Throughout his life De Quincey wrote repeatedly about himself in what one might call supplements to the “Confessions.” These include “Suspiria de Profundis” (“Sighs From the Depths”) and “The English Mail-Coach,” which opens with a paean to speed, to the thrill of racing along pitch-black roads at night, and ominously titles one chapter “The Vision of Sudden Death.” If, in some lights, De Quincey may be viewed as a proto-Burroughs, as well as a British cousin to Edgar Allan Poe and Charles Baudelaire, he might with a stretch even be seen as an ancestor of the J.G. Ballard who wrote “Crash.”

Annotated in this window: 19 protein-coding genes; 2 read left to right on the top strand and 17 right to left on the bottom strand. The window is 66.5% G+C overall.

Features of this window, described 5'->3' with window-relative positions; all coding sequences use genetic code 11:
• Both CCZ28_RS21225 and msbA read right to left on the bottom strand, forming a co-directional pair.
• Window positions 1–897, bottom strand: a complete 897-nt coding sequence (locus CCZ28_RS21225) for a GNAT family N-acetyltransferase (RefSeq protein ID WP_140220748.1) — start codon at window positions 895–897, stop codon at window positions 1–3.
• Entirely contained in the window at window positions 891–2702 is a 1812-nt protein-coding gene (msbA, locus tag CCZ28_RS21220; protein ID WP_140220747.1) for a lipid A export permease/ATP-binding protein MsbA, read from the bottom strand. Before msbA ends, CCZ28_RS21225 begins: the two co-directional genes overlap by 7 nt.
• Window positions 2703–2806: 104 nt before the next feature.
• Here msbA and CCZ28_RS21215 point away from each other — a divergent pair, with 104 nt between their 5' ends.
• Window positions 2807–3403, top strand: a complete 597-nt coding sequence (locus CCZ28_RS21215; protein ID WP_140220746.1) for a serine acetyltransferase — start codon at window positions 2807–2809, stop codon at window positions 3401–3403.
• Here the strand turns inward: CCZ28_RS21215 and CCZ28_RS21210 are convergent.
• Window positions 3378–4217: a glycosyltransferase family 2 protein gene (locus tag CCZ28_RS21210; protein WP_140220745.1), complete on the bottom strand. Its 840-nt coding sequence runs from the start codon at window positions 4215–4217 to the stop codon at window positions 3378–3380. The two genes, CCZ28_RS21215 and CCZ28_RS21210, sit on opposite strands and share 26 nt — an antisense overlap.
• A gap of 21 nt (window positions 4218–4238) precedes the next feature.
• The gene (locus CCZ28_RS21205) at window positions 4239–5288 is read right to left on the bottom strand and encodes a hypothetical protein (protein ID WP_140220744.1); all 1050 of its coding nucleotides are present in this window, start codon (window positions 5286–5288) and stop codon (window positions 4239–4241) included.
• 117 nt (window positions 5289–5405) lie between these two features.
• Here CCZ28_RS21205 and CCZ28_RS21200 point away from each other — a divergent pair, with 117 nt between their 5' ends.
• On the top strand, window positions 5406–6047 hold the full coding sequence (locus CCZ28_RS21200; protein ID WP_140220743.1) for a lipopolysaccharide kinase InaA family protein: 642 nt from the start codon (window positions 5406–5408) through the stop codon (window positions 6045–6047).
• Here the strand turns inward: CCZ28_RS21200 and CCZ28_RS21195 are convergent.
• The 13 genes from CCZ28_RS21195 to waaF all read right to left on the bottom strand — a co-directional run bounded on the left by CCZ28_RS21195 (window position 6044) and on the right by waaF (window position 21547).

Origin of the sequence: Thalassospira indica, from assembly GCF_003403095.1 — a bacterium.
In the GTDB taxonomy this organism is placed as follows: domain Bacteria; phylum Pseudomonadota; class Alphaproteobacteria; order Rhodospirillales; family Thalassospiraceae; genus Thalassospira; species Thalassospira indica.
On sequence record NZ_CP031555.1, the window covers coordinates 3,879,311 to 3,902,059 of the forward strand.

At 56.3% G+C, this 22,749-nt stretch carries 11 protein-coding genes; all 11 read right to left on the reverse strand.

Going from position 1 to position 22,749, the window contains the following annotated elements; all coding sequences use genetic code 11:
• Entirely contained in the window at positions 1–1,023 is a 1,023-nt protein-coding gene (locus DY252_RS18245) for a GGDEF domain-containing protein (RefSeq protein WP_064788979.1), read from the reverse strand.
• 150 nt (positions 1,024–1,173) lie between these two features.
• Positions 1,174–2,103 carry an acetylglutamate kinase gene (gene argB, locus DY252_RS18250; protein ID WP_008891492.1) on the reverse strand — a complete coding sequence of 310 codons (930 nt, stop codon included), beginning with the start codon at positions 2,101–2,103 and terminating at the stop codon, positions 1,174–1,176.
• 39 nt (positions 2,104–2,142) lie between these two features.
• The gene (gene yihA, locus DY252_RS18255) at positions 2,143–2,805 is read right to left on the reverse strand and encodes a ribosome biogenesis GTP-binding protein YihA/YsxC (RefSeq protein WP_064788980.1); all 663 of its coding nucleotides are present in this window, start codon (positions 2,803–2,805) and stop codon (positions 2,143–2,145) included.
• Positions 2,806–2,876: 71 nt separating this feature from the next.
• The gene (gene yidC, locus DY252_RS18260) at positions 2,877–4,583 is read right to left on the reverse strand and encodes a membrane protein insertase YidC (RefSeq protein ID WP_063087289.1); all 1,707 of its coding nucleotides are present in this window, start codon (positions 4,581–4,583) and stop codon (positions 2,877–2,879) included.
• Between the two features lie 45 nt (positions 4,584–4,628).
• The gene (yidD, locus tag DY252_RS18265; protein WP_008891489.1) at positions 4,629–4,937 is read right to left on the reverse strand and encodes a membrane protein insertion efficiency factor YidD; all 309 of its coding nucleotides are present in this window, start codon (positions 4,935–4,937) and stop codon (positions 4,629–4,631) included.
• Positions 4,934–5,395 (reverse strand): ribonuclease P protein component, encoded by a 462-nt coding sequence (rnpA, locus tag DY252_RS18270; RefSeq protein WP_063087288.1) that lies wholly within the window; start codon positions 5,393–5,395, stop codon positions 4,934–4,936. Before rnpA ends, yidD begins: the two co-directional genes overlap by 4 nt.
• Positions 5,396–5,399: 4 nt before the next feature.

As a practicing literary critic, De Quincey memorably distinguished between “The Literature of Knowledge and the Literature of Power,” that is, between those works that add to our stock of learning, that teach, and those that move us and affect our souls. . . .
More of Michael Dirda’s thoughts on the original opium-eater here.